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Third month of rent increases for Aotearoa – Trade Me

New Zealand rental prices have increased for the third consecutive month in a row according to Trade Me’s latest Rental Price Index.

The latest data reveals that the national median weekly rent in Aotearoa has jumped to $640 for the month of February up 1.6 per cent compared to January this year.

Trade Me’s Property Sales Director Gavin Lloyd said that the increase from the past three months is a trend we often see in the summer months.

“In New Zealand, when summer rolls around, rental prices tend to go up. More people move around during the warmer months, creating increased demand for places to rent. Since supply hasn’t been keeping up with demand recently, renters are having to pay more to help secure a property in the busy summer season,” he said.

“While we have seen a slight increase in month on month increase we have seen a bigger difference when looking at the year on year figures. Compared to February 2023 there has been a 6.7 per cent increase in the weekly median rent which adds up to over $2,000 a year, or $40 per week,” said Lloyd.

Demand drops as summer ends

As the summer months came to an end, the demand for rental properties dropped both year on year and month on month.

The interest in properties decreased by 14 per cent compared to January, when compared to the same time last year, it is down by 13 per cent. Wellington experienced the biggest drop down 36 per cent compared to January.

The number of properties in the rental market has increased slightly, up three per cent compared to the same period last year. This rise has predominantly been in smaller regions like Gisborne (93%), Taranaki (60%) and Northland (33%).

“As demand slows down, this could benefit renters who are planning to move in the next few months. It might also contribute to keeping rental prices stable or even lower, particularly if the supply of available homes continues to grow,” said Lloyd.

Hawkes Bay records biggest month on month increase

The Hawkes Bay recorded the biggest increase compared to January, up 5.6 per cent in February, with the median rent for the area now $655.

This was largely driven by Napier which rose by 11.7 per cent and Hastings grew 3.1 per cent, making both cities’ median rent $670 per week, only $10 behind Auckland.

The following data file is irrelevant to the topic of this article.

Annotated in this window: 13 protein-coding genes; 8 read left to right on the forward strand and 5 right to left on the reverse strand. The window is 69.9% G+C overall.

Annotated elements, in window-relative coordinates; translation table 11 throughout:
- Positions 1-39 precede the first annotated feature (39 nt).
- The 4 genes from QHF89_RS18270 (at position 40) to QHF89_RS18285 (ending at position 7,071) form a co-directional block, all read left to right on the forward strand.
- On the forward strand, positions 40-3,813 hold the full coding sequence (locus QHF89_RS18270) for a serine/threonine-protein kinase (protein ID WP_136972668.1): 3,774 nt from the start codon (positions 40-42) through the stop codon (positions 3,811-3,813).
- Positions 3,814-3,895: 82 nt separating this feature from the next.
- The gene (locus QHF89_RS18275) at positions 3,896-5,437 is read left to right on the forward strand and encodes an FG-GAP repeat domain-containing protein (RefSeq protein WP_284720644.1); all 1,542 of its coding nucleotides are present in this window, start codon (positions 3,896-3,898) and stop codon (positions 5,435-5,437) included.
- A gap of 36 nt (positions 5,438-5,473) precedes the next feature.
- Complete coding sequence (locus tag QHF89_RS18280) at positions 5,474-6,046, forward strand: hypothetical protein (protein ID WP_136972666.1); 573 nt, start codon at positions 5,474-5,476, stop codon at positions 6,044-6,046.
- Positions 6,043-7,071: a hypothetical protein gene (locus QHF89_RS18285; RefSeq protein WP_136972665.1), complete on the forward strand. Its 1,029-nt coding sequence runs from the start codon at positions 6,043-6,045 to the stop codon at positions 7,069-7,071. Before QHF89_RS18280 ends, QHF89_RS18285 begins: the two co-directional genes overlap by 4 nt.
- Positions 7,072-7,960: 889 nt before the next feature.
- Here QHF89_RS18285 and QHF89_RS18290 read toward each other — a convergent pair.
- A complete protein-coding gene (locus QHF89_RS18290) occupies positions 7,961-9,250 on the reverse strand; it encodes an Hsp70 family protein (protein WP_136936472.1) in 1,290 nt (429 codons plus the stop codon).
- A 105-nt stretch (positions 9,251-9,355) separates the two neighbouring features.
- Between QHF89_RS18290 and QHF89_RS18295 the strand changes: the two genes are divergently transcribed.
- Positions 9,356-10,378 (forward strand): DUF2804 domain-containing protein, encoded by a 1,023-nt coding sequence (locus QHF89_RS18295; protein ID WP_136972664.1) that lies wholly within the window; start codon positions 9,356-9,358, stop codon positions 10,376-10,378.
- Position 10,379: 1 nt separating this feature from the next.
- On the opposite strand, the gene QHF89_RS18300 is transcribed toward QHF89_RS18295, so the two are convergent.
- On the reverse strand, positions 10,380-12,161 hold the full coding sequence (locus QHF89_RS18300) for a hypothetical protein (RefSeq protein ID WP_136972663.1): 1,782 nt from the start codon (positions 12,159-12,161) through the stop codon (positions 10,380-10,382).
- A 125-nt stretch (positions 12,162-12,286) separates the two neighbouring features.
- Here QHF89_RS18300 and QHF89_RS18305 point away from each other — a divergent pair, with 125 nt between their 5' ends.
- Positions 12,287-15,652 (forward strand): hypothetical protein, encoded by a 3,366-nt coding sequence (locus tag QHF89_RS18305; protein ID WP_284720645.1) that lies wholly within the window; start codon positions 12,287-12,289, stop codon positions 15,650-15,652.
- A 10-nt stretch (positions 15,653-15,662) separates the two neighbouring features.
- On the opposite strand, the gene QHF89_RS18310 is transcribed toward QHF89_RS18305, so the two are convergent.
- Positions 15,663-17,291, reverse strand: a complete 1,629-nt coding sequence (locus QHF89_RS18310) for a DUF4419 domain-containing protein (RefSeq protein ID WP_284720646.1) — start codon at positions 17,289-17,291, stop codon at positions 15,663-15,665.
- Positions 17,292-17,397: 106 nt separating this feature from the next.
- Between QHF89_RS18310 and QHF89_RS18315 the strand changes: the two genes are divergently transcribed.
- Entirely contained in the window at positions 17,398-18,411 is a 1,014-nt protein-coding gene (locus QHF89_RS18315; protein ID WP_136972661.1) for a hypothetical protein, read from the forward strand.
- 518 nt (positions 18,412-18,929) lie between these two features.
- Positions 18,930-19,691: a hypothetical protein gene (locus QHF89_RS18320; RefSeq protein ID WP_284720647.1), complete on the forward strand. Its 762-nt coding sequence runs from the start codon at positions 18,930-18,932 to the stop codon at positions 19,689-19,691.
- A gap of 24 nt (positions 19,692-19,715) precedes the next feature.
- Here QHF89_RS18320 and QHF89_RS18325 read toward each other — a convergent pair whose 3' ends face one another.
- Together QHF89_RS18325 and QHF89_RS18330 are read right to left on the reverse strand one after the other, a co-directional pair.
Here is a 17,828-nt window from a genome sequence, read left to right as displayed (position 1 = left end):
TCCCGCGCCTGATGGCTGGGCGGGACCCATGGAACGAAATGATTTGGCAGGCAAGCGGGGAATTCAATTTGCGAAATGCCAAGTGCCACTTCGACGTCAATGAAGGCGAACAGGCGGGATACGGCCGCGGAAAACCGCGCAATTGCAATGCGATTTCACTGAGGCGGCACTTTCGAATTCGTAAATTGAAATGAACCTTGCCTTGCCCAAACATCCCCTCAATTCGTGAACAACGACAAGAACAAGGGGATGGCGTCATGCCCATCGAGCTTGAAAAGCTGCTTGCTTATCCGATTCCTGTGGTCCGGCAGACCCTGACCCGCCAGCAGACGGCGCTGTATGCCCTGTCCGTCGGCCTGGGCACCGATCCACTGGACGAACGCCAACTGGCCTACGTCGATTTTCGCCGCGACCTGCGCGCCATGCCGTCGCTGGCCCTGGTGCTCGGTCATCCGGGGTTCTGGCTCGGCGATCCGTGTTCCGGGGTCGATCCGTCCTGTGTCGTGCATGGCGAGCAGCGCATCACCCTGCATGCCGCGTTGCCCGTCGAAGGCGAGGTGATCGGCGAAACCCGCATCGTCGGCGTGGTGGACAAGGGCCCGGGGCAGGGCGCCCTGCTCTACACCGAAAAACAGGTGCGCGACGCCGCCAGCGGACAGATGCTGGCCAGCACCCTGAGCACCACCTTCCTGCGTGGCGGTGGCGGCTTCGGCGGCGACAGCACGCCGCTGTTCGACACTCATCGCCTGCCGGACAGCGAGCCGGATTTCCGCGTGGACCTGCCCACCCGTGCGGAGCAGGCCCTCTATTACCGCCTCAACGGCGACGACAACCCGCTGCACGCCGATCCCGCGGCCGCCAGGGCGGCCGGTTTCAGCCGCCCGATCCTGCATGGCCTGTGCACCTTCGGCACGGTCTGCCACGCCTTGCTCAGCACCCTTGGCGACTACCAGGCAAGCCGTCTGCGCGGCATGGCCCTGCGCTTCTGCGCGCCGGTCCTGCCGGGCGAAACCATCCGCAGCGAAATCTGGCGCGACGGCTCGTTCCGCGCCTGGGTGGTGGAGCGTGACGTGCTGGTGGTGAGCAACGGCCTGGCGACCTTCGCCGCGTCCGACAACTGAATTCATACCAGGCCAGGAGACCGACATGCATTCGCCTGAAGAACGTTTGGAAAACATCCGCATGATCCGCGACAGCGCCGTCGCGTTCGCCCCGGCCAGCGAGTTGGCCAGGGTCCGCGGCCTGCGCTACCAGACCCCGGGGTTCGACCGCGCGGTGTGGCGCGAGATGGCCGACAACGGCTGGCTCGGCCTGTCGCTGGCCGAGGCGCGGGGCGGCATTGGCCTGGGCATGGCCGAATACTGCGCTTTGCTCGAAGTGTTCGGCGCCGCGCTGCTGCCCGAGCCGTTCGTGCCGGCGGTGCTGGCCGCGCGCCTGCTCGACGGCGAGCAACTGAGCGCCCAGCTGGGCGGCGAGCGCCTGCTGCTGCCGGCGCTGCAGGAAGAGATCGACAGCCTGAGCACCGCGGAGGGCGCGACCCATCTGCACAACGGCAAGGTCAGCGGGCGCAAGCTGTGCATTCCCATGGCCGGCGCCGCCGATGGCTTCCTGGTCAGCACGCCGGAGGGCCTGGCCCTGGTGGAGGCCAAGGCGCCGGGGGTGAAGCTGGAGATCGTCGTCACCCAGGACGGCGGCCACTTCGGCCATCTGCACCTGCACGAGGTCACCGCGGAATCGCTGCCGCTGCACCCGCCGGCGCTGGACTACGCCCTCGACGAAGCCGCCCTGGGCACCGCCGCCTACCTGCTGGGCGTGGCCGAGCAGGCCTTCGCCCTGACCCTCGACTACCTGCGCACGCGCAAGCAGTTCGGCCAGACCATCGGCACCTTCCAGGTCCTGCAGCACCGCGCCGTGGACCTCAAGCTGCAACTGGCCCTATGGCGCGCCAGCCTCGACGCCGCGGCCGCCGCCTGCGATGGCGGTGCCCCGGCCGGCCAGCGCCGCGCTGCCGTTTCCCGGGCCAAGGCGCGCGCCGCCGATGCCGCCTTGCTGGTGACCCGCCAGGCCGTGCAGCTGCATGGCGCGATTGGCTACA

Renters in Auckland and Wellington experienced a bit of relief in prices. In Auckland, median rents remained steady at $680, while in Wellington, there was a slight dip of 1.5 per cent, bringing median rents down to $670.

“This offers a bit of relief for residents in the larger regions, particularly following the increases seen in January. However, it’s important to note that prices are still higher compared to last year, which might be impacting those who typically relocate around summer, for example students who search for accommodation for the upcoming year,” said Lloyd.

When looking at the main hubs, students renting in the Wellington region face the highest rental costs, averaging around $670 per week. In contrast, those studying in Hamilton and Manawatū-Whanganui pay the least, at $550 per week. Canterbury follows closely behind at $565, trailed by Otago at $580, and Auckland City at $650.

Overall, Southland retains its status as the most affordable place to rent in New Zealand, with a median price of $450 per week.

Record highs for 1-4 bedroom properties

Across the country, the median rental prices for properties with 1-2 bedrooms and 3-4 bedrooms recorded an all time high across the country’s main centres.

The median weekly rent for 1-2 bedroom property in New Zealand peaked at $550 per week, up 10 per cent year on year. Properties with 3-4 bedrooms rose by 6.7 per cent to $720 per week.

Across the city centres prices rose for most property sizes but the biggest increase was 3-4 bedroom properties in Christchurch which went up by 12.1 per cent.

“In Wellington, five-bedroom properties were the only size to experience a drop in the median weekly rent. However, despite this decline, Wellington remains the priciest city to rent such properties, now averaging $1,205 per week, which is $55 more than Auckland,” added Lloyd.

 

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